The Boko Haram Takfiri terrorist group has claimed responsibility for a fatal bomb blast targeting Muslims during a Shia religious procession at a mosque near Kano city in northern Nigeria.
The terrorists have pledged to continue deadly attacks on Shia Muslims across the country.
The group said in a Saturday statement on social media that such attacks against Shias “will continue.”
On Friday, a bomber detonated his explosives among a crowd of Shia Muslims participating in a march organized by followers of the Islamic Movement of Nigeria in Dakasoye village south of Kano, the capital of the province with the same name.
Thousands of people were heading from Kano to Zaria, in the neighboring state of Kaduna.
The leaders of Nigeria’s Shia community said, however, that the deadly blast will not deter Nigeria’s Shia community from continuing to perform religious duties. Participants of the big march reportedly continued to move toward Zaria despite the bombing.
“Following the attack, many more of our members have joined the procession,” said an organizer of the procession, adding that people were heading to Zaria to meet the leader of the Islamic Movement of Nigeria, Sheikh Ibrahim Zakzaky.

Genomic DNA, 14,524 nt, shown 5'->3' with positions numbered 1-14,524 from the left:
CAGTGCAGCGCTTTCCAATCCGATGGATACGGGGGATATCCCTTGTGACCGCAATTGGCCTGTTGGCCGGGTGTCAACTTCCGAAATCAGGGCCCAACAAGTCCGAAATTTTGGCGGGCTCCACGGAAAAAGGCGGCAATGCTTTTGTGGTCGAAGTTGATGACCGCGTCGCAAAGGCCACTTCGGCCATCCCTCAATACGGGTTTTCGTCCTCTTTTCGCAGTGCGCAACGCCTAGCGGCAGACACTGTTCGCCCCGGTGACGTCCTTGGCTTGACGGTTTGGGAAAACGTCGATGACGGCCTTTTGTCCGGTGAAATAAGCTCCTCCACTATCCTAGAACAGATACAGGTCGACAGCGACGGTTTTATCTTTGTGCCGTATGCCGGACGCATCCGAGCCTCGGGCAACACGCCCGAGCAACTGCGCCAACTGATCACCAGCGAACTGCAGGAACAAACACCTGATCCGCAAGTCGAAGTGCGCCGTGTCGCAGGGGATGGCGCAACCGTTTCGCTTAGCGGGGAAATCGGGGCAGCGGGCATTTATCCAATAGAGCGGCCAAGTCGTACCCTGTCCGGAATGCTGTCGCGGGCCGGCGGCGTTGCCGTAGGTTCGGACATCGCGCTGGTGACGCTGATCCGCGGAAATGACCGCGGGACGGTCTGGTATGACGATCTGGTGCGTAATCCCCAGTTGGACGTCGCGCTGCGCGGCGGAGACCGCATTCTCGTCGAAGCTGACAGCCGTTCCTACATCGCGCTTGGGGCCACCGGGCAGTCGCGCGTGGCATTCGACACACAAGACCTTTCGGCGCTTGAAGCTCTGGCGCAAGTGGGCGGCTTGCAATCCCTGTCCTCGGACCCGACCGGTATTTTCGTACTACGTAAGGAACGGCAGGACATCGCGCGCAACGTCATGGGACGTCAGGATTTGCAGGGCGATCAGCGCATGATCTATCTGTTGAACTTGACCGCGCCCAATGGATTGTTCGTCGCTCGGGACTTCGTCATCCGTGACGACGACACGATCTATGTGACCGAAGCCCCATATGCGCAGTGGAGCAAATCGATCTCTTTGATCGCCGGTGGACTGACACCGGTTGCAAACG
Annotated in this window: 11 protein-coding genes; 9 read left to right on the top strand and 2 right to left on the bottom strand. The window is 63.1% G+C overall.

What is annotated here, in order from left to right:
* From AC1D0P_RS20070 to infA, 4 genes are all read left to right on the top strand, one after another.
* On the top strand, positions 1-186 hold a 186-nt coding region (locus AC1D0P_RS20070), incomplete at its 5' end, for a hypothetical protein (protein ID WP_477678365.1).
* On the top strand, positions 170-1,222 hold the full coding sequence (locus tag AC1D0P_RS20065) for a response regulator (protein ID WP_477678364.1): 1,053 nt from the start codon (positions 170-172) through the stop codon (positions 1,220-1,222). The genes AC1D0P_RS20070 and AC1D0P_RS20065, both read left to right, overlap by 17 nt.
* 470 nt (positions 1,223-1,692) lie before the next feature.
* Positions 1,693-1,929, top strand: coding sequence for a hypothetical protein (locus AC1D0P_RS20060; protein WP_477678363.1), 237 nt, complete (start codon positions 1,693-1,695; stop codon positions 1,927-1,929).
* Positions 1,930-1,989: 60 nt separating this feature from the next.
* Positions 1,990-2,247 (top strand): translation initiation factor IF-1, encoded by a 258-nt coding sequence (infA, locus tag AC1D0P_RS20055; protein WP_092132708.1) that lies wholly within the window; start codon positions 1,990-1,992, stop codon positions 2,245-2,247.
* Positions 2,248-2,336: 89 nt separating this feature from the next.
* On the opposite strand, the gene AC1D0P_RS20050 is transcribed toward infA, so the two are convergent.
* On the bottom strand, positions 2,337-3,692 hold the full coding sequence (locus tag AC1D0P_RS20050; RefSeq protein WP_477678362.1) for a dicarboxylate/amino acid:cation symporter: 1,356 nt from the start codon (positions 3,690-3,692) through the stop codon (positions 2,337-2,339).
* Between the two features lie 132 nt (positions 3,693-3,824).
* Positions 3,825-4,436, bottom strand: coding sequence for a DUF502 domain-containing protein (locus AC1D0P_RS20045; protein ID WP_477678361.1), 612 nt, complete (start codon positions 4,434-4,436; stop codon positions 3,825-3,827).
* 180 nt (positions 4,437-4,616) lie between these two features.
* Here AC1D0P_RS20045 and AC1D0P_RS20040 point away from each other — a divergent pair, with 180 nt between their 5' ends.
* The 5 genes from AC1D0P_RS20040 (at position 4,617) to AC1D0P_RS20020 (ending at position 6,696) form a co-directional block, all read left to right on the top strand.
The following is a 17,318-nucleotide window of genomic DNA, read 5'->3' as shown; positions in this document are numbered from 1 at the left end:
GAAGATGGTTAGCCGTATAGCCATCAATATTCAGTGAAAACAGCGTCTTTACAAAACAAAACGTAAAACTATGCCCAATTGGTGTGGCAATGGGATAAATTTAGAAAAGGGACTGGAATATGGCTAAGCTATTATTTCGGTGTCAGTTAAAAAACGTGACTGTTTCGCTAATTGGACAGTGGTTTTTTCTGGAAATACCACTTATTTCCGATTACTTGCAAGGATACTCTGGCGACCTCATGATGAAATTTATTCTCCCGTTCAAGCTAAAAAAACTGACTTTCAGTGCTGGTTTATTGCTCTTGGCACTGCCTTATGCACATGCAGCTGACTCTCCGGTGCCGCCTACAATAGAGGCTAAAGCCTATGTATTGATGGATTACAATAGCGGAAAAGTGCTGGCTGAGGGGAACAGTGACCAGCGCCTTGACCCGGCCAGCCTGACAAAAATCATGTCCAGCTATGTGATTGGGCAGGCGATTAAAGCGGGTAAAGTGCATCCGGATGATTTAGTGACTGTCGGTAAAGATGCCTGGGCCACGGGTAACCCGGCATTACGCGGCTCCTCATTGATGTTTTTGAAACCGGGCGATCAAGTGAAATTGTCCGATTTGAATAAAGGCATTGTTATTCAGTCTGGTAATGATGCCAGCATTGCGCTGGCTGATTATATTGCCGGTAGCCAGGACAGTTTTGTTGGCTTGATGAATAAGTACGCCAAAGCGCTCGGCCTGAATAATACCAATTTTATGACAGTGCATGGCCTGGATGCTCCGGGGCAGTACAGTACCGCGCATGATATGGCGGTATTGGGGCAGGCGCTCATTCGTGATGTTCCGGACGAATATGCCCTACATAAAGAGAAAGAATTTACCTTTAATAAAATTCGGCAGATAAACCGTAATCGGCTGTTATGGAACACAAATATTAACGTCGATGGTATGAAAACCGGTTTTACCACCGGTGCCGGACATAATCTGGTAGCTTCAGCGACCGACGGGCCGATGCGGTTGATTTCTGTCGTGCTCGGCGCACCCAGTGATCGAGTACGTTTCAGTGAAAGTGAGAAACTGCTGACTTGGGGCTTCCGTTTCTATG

Ali Kakaki, one of the organizers of the march, said, “For now, we have 22 deaths following the death of one more person yesterday. Thirty-eight people have also been injured, two of whom have been discharged from the hospital.”
Boko Haram’s attack on Shias came days before members of the community are going to commemorate Arbaeen, the 40th day since the anniversary of the martyrdom of Imam Hussein, the third Shia Imam, and his followers in the Battle of Karbala, which is to fall on December 2 this year.
In a similar attack in November 2014, Boko Haram killed over a dozen people in the town of Potiskum in Yobe State.
And in late September, coordinated attacks by Boko Haram killed more than 50 people, including worshipers at a mosque, bystanders and football fans watching a televised match in the northern city of Maiduguri.
Al-qaeda has criticised Boko Haram, its former Nigerian affiliate, for indiscriminately killing fellow Muslims. In March, Boko Haram joined the Islamic State group (ISIS). Boko Haram’s six-year uprising has killed some 20,000 people.